Jihadist, peace activist - what's the difference, really, as long as you hate Israel?
The list of passengers on board the Mavi Marmara revealed the names of two conference participants who had signed the Istanbul Declaration. Their personal involvement in the flotilla demonstrated their commitment to the jihadist cause and their desire to represent themselves as models.
Muhammad Kazem Sawalha -- a fugitive, high-ranking former Hamas Izz al-Din al-Qassam Brigades commander in Judea and Samaria, currently residing and active in the UK (signature number 72).4 He was involved in launching the previous aid flotilla (Lifeline 3). At the time he noted that the next aid convoy would avoid an "unwanted confrontation" with the Egyptian authorities and that "the confrontation will be directly with the Zionist enemy itself on the high seas" (Al-Intiqad, Hezbollah's website, January 17, 2010). Sawalha, one of the prominent organizers of the flotilla, did not board the ship. Known to Israeli security services and wanted for his notorious Izz al-Din al-Qassam Brigades activities in Judea and Samaria in the past, it can be assumed he feared being arrested and tried in Israel.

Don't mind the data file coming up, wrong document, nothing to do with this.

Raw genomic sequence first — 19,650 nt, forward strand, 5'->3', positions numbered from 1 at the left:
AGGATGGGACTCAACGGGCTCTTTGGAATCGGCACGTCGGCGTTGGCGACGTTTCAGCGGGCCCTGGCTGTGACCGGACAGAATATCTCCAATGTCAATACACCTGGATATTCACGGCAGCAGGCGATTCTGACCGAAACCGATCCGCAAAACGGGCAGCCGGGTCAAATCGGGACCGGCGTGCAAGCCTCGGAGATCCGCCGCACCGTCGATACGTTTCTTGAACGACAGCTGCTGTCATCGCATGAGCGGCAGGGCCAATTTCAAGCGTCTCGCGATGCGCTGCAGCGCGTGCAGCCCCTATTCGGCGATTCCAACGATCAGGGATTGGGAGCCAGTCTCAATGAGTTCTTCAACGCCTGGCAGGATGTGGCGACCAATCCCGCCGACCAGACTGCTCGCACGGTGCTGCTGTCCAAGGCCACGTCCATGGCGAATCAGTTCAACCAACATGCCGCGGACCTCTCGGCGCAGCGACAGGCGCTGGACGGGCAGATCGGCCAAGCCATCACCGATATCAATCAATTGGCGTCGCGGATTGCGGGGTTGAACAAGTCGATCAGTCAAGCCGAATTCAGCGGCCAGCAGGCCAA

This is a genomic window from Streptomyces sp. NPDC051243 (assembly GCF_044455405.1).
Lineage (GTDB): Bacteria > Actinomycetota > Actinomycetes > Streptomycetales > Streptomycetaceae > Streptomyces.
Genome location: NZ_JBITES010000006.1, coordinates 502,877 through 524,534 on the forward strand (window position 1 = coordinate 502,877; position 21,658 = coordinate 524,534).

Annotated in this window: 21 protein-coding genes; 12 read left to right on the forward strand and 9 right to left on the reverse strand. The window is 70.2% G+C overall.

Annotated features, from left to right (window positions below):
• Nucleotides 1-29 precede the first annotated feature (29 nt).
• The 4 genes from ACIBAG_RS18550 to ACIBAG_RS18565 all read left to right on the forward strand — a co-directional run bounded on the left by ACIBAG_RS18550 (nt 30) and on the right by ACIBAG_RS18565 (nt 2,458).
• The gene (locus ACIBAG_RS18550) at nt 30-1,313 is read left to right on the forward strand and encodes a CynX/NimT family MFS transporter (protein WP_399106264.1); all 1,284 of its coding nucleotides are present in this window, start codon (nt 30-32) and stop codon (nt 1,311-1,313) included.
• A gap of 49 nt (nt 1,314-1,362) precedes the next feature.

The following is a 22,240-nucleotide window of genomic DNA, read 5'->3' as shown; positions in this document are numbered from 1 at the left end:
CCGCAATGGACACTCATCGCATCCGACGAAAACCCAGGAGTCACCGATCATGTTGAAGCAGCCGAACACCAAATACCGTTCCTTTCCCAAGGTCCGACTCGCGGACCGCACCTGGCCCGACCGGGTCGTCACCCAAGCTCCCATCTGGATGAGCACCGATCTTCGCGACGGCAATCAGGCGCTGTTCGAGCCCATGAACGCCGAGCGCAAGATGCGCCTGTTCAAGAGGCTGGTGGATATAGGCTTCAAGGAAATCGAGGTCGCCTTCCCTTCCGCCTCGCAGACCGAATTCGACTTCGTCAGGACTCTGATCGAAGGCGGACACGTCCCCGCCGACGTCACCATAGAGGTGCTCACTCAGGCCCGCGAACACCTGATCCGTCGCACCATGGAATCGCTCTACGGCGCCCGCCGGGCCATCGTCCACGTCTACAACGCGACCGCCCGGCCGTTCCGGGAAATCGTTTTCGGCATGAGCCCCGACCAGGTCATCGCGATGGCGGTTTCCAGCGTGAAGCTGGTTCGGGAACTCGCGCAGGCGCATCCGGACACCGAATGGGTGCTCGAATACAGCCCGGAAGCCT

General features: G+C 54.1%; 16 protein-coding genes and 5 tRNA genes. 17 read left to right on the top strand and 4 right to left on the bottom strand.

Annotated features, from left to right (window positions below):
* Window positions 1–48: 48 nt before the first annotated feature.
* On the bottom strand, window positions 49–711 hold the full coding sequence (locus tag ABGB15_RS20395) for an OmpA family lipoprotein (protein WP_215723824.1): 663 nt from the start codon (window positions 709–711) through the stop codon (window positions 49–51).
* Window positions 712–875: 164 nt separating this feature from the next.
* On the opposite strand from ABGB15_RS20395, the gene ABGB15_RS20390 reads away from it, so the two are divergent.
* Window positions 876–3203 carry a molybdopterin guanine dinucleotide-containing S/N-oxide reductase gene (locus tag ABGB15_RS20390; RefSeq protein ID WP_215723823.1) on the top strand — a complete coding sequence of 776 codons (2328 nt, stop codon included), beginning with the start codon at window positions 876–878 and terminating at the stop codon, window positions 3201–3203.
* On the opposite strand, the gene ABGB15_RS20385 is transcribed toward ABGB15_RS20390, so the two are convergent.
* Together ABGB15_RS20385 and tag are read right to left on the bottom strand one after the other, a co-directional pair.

A. Walid Al-Tabtabai -- a prominent Kuwaiti activist who is known to support armed resistance in Palestine and Iraq (signature number 88). At a press conference in Antalya the flotilla organizers asked all the participants to "write their wills." Following the press conference, Walid Al-Tabtabai reportedly "did not hesitate to write his will, in defiance of Israeli threats."5
B. Sheikh Muhammad al-Hazimi -- a member of the Yemeni Parliament and Al-Islah (the Yemini reform bloc) was photographed on the deck of the Mavi Marmara brandishing his large curved dagger (signature number 66).
It is notable that to date, the "anti-violence" Free Gaza movement has not said a word against the violence done by the IHH members aboard the Mavi Marmara. On the contrary, they have consistently defended it.